The use of deadly force by two detectives against a gunman in Oregon last week was justified, state police said Wednesday while announcing the conclusion of the investigation into how officers handled Thursday's mass shooting at Umpqua Community College. Det. Sgt. Joe Kaney and Det. Todd Spingath, both of the Roseburg Police Department, wounded the suspect before he killed himself, Douglas County District Attorney Rick Wesenberg said at a news conference. 

"These men saved lives this day," Wesenberg said. But Roseburg Police Chief Jim Burge added, "They do not want to be heralded as heroes. They feel they are only first responders who got there first and did a job they were trained and entrusted to do."

The police's update Wednesday gave details about the timeline of events last week when Chris Harper-Mercer, 26, opened fire in a classroom at Umpqua and fatally shot nine people. Douglas County received its first 911 call about the active shooter at 10:38 a.m. PDT, and Kaney and Spingath responded because they were only five miles away. They met two other troopers on campus by 10:44 a.m., at which point they saw the shooter and "ran towards [sic] the sound of gunfire," according to a news release posted on FlashAlert. The detectives were in plain clothes without bulletproof vests on.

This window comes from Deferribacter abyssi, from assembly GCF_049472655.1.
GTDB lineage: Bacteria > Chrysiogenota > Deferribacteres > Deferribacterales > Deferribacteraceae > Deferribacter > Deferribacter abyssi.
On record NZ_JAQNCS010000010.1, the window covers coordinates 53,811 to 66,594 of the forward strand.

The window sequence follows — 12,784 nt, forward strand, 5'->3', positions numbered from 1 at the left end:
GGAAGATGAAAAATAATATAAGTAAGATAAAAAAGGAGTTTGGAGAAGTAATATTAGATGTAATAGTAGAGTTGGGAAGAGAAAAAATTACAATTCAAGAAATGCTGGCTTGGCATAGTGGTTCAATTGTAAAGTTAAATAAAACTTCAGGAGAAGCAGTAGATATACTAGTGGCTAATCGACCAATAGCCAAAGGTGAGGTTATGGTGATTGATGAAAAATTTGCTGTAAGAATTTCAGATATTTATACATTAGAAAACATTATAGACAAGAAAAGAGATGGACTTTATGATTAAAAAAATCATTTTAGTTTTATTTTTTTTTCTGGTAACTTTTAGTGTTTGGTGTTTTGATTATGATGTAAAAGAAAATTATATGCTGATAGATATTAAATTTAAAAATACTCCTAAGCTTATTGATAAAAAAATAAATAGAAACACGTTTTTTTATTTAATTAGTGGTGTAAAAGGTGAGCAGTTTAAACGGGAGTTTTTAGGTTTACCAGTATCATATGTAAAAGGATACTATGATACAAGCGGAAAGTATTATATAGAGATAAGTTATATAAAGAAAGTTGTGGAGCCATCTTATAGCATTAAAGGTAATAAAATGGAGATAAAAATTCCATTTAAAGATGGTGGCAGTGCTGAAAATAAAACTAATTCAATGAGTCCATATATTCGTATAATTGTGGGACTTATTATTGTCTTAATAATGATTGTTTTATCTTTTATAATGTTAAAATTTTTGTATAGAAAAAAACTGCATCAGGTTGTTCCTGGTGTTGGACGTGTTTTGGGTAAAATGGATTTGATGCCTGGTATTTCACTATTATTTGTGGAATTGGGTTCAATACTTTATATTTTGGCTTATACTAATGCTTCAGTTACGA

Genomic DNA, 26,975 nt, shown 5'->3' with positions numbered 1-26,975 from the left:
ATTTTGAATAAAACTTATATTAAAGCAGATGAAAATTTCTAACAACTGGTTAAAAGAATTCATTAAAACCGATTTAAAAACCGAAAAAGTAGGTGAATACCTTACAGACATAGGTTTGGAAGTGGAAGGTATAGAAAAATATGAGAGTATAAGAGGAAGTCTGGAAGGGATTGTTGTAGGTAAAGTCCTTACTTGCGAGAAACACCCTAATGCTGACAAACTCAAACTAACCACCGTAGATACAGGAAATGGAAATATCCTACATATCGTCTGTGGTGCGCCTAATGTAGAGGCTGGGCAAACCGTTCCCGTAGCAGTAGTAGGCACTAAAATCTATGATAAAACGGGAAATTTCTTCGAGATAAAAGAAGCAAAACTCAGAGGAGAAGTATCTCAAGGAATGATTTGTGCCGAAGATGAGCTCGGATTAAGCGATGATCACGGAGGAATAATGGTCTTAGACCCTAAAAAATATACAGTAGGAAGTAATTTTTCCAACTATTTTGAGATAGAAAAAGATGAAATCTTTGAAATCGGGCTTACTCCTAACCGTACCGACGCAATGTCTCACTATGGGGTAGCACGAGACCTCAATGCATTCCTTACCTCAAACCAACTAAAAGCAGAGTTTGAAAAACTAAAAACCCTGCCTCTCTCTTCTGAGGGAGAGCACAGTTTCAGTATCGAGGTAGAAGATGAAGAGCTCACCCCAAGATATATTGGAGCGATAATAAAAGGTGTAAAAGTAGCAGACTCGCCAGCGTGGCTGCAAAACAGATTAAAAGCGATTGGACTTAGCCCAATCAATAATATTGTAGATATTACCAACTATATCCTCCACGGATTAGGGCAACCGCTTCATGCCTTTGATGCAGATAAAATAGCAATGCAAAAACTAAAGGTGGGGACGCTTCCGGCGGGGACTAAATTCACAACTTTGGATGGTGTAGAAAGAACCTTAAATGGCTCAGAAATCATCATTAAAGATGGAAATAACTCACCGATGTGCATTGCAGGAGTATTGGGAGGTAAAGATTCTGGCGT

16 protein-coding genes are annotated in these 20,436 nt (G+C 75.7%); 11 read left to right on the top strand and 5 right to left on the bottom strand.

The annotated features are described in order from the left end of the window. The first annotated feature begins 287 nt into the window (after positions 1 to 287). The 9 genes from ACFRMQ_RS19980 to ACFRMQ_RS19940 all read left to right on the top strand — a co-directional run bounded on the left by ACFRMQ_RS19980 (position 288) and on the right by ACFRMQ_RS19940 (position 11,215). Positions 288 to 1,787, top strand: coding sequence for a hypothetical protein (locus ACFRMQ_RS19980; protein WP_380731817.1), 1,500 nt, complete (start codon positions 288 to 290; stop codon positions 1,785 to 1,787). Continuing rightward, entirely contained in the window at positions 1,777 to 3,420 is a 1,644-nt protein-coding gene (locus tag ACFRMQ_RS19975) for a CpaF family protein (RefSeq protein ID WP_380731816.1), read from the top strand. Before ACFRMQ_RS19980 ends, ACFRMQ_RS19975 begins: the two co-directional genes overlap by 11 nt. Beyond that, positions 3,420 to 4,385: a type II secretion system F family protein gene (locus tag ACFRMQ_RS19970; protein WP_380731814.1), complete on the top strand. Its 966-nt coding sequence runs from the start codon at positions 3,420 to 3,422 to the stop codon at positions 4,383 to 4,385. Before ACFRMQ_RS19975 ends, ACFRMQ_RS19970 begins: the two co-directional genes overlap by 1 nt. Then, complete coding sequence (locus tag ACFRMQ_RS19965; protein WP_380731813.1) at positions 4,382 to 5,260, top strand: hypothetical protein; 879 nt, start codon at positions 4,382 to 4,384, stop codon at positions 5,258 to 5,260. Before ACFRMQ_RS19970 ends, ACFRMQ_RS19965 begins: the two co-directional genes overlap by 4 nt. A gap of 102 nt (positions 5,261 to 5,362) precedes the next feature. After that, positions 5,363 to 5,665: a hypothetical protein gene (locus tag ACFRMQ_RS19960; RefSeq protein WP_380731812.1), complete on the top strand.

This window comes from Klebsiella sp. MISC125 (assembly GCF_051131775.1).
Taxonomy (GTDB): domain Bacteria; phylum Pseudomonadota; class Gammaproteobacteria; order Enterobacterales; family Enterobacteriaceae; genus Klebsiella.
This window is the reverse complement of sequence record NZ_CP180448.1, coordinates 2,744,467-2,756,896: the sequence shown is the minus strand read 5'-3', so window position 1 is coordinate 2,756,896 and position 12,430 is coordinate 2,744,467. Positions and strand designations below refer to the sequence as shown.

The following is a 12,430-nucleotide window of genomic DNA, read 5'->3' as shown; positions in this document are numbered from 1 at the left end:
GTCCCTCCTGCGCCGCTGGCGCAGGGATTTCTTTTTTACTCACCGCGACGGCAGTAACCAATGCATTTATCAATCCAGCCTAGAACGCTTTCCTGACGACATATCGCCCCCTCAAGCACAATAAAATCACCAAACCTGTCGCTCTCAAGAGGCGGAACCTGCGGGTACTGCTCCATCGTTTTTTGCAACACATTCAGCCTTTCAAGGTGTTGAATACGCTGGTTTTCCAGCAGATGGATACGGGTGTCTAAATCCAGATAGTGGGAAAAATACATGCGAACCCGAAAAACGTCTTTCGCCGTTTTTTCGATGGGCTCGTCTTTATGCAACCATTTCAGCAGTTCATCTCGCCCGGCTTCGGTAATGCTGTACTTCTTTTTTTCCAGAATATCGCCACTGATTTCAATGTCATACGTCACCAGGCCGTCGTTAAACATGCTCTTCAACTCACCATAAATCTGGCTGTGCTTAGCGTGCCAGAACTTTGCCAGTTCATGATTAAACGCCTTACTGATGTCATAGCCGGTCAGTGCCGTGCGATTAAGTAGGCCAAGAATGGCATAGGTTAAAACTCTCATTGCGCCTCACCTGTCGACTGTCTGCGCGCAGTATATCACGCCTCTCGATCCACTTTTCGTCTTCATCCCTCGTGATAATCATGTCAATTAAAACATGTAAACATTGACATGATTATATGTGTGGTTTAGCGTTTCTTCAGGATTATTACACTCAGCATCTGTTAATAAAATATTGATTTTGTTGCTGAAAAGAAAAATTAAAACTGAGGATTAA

Kaney and Spingath hesitated before firing to avoid hitting any students, then moved to have a better vantage point. Harper-Mercer shot multiple rounds at the detectives, who fired three rounds back at him. One hit the shooter on the right side. "Once the shooter was wounded, he entered the classroom again, went to the front of the classroom and shot and killed himself," the release read.

The detectives weren't the only people to reportedly challenge Harper-Mercer. Veteran Chris Mintz, a student at Umpqua, was shot seven times while attempting to block the suspect from hitting more victims, according to U.S. News and World Report. He was expected to survive.